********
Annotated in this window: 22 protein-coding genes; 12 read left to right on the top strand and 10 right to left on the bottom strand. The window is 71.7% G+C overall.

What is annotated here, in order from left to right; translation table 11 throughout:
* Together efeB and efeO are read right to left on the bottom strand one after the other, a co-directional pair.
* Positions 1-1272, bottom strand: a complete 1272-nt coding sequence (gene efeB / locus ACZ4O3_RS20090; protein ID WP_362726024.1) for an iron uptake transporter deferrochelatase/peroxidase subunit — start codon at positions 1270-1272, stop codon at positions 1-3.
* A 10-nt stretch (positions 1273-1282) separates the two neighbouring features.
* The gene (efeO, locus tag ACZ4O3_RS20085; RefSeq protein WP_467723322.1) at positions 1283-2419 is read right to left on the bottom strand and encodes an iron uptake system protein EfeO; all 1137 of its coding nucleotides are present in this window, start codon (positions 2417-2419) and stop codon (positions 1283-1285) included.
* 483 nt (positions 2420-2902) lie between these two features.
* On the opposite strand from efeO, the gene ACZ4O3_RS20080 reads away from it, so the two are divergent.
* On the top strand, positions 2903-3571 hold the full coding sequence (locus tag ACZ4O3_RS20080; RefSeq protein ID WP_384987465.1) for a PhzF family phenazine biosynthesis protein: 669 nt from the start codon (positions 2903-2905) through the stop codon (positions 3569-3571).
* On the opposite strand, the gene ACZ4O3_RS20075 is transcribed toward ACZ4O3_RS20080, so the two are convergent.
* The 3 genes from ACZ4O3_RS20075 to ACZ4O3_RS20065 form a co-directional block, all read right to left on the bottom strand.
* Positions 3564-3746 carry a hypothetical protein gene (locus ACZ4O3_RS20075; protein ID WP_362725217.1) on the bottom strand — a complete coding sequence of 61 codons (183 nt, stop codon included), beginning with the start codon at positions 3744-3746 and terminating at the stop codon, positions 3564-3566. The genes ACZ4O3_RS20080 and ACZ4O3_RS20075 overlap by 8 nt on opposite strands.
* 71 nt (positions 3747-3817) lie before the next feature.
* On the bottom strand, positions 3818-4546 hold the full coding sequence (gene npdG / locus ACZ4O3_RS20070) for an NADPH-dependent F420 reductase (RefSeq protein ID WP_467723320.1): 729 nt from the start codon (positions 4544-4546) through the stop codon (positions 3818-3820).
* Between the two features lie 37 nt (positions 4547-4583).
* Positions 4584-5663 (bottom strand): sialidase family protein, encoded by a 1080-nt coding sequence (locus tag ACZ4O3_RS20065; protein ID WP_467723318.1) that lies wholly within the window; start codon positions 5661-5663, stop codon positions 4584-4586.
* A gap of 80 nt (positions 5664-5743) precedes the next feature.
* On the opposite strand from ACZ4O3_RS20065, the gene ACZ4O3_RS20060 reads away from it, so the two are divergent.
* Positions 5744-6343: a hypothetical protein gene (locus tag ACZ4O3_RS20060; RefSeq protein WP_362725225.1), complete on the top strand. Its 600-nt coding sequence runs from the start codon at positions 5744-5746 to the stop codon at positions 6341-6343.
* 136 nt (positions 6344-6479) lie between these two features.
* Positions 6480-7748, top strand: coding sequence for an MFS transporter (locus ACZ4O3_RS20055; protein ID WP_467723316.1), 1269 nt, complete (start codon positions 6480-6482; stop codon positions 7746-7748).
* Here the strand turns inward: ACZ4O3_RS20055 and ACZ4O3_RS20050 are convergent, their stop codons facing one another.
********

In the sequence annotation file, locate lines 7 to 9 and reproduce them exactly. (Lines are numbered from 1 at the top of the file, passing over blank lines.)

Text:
* 483 nt (positions 2420-2902) lie between these two features.
* On the opposite strand from efeO, the gene ACZ4O3_RS20080 reads away from it, so the two are divergent.
* On the top strand, positions 2903-3571 hold the full coding sequence (locus tag ACZ4O3_RS20080; RefSeq protein ID WP_384987465.1) for a PhzF family phenazine biosynthesis protein: 669 nt from the start codon (positions 2903-2905) through the stop codon (positions 3569-3571).